High school speech teams help students gain confidence, practice public speaking
When Woodstock High School senior Liz Sullivan practices her speech on choosing abstinence, she makes eye contact with different people around the room, uses hand gestures to add emphasis and throws in an intentionally awkward dance and some jokes.
Her speech is geared toward a sophomore health class, and in 7 minutes, 55 seconds, she walks from side to side when she transitions to different points of her argument.
It’s a memorized speech, which cites news articles and statistics, she gives on weekends at speech tournaments and is something she started writing over the summer.
Sullivan is a member of a speech team, a competitive high school activity that helps students learn to speak in public and helps them gain confidence.
On Saturdays from November through February, hundreds of students dressed in professional attire come to high schools to participate in speech tournaments, which have acting, informative speaking and poetry reading events, among others.
During the tournaments, the students are judged on the content of their speeches, as well as the delivery. Judges look for eye contact, whether students speak smoothly, whether the speech is well organized and proves its point, said Kyle McCoy, speech team coach for Woodstock District 200.
After Sullivan is done practicing her speech, she receives notes from McCoy.
“You’ve got to watch your pace within sentences,” McCoy said. “You have nice pauses, nice use of silence, but then ... sometimes you ramp up.”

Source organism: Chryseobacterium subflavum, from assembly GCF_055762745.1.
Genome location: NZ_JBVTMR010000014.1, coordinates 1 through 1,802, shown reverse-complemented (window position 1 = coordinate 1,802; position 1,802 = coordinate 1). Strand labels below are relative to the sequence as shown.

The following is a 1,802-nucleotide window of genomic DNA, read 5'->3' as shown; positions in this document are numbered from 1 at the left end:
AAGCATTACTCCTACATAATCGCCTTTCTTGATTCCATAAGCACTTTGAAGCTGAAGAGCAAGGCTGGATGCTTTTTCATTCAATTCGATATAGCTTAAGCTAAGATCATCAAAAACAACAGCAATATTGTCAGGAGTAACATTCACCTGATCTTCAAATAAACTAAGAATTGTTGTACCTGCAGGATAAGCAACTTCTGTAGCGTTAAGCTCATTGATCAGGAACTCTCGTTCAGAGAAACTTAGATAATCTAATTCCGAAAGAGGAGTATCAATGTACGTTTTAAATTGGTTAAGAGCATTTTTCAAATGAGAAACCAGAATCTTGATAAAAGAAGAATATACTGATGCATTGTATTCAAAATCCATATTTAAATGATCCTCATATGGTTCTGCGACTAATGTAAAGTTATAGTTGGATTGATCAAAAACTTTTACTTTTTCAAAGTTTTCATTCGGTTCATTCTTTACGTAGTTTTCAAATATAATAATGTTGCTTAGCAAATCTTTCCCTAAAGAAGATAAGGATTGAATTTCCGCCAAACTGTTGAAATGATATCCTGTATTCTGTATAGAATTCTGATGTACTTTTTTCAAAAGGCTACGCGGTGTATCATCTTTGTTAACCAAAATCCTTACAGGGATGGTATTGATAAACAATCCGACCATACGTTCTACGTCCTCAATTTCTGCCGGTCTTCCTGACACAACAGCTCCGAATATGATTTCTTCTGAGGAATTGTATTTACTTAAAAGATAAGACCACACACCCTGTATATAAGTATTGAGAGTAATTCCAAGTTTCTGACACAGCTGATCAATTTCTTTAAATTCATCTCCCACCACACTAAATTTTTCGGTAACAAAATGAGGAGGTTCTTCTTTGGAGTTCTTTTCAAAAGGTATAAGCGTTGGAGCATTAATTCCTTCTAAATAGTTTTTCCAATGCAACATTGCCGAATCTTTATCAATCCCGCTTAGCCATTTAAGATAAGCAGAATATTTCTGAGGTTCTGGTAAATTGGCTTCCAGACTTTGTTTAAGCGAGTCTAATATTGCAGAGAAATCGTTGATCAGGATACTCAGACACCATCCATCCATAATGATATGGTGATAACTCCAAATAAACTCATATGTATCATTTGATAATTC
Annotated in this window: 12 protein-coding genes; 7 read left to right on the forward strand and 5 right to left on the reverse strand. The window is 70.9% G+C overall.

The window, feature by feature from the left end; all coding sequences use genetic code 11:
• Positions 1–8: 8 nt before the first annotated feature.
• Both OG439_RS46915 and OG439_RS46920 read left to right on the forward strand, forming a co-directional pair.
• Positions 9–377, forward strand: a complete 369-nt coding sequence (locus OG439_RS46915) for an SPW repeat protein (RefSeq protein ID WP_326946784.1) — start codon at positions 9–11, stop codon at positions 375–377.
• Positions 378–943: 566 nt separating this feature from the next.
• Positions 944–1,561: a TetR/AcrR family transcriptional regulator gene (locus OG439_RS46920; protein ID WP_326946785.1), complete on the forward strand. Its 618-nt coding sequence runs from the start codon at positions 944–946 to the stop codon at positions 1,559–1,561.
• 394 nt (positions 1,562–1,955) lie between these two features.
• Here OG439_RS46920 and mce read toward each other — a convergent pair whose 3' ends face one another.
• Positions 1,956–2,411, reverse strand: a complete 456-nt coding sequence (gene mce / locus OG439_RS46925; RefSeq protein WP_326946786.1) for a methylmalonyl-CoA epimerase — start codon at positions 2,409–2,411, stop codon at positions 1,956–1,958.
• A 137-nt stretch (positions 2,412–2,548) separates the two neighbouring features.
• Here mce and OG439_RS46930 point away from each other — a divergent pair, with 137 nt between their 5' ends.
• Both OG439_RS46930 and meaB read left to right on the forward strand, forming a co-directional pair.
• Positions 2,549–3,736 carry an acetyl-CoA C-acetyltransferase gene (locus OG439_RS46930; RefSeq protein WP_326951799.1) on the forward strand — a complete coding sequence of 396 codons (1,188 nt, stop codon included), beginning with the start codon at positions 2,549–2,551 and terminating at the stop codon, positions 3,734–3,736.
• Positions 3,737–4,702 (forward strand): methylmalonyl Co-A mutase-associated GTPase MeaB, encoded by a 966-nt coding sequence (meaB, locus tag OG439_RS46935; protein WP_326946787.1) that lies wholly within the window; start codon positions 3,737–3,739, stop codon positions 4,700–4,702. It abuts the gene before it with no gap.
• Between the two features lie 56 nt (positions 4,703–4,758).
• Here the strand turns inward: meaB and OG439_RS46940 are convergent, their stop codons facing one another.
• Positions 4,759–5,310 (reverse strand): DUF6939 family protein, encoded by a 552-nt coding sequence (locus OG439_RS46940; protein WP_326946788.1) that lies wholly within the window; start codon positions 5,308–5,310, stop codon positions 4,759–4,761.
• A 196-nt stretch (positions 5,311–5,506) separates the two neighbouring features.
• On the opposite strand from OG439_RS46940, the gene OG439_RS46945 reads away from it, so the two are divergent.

For Sullivan, who practices three days a week at school, being on the speech team since her freshmen year has helped her improve her speaking ability and her confidence.
“It’s as serious as you take it,” Sullivan said. “It can be fun and light, that’s what’s great. ... You meet kids from all over and some of my best friends are from other schools. It’s great to get to know them.”
To encourage students to join the team, which has about 20 students, McCoy tells them they can become more effective communicators, he said.
“It’s all about communication to me,” McCoy said. “Not just public speaking, but practicing and getting better at the ability to communicate a message to someone, whether it’s one person, or a group of people, or an employer ... or a teacher.”
Over the past six years, the Cary-Grove High School speech team has grown from two students to 50, coach Stephanie Sukow said.
The speech team goes to tournaments 13 times a year, each one being a 12-hour commitment, Sukow said.
Add on top of that the practices every day after school for three hours.
“People don’t realize how much of a sport it is and how rigorous it is,” Sukow said.
To prepare for each tournament, Sukow has students gather information on current events and review information on historical references, music and movies. She has students read news websites, and listen to podcasts from National Public Radio.
In the acting events, students may perform the same script throughout the season, hoping to improve each time. The students can’t use props, except for a table and two chairs, Sukow said.
In the extemporaneous speaking events, students receive topics the day of the tournament and come up with a speech in 45 minutes.
There also is an impromptu speaking event where students come into a room, receive a topic, and then have two minutes come up with a six-minute speech.
Sammantha Dellaria has been on Cary-Grove High School’s speech team for three years. The senior, who lives in Cary, is a captain and participates in impromptu, informative speaking and dramatic duet acting, which is new for her this year.
“I was intrigued to do something that was stepping out of my boundaries, and pushing my own limits,” Dellaria said.
Before being on the speech team, she was shy, but now she has no problem speaking in front of people.
“It’s night and day,” Dellaria said. “I’m so much more outgoing that my sophomore and freshman years.”
Christine Loo is a junior at Cary-Grove, and joined speech team her freshmen year.
“Everytime is a new chance to make it better and have people listen to what I have to say,” Loo said.